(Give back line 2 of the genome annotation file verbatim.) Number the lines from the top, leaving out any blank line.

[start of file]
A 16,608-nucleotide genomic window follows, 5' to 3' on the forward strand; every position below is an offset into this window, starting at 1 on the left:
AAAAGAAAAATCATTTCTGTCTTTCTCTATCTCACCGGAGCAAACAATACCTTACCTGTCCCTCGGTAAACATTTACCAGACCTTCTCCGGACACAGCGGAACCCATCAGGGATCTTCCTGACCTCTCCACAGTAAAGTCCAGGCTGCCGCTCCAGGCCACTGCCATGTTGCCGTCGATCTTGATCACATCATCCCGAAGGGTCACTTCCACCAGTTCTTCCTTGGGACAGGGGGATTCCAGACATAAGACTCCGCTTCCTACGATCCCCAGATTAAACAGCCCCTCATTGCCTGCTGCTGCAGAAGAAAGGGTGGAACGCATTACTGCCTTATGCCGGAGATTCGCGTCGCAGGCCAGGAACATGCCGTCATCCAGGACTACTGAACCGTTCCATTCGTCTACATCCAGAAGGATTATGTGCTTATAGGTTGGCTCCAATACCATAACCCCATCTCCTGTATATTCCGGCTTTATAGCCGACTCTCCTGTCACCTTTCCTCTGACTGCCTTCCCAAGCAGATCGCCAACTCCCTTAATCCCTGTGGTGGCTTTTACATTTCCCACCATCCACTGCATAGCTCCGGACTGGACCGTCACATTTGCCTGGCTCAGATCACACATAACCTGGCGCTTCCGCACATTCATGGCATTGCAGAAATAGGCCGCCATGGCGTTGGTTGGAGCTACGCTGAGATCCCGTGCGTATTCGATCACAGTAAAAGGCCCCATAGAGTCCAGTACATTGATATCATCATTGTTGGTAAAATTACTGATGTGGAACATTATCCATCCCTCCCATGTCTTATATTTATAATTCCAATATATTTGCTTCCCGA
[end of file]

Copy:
AAAAGAAAAATCATTTCTGTCTTTCTCTATCTCACCGGAGCAAACAATACCTTACCTGTCCCTCGGTAAACATTTACCAGACCTTCTCCGGACACAGCGGAACCCATCAGGGATCTTCCTGACCTCTCCACAGTAAAGTCCAGGCTGCCGCTCCAGGCCACTGCCATGTTGCCGTCGATCTTGATCACATCATCCCGAAGGGTCACTTCCACCAGTTCTTCCTTGGGACAGGGGGATTCCAGACATAAGACTCCGCTTCCTACGATCCCCAGATTAAACAGCCCCTCATTGCCTGCTGCTGCAGAAGAAAGGGTGGAACGCATTACTGCCTTATGCCGGAGATTCGCGTCGCAGGCCAGGAACATGCCGTCATCCAGGACTACTGAACCGTTCCATTCGTCTACATCCAGAAGGATTATGTGCTTATAGGTTGGCTCCAATACCATAACCCCATCTCCTGTATATTCCGGCTTTATAGCCGACTCTCCTGTCACCTTTCCTCTGACTGCCTTCCCAAGCAGATCGCCAACTCCCTTAATCCCTGTGGTGGCTTTTACATTTCCCACCATCCACTGCATAGCTCCGGACTGGACCGTCACATTTGCCTGGCTCAGATCACACATAACCTGGCGCTTCCGCACATTCATGGCATTGCAGAAATAGGCCGCCATGGCGTTGGTTGGAGCTACGCTGAGATCCCGTGCGTATTCGATCACAGTAAAAGGCCCCATAGAGTCCAGTACATTGATATCATCATTGTTGGTAAAATTACTGATGTGGAACATTATCCATCCCTCCCATGTCTTATATTTATAATTCCAATATATTTGCTTCCCGA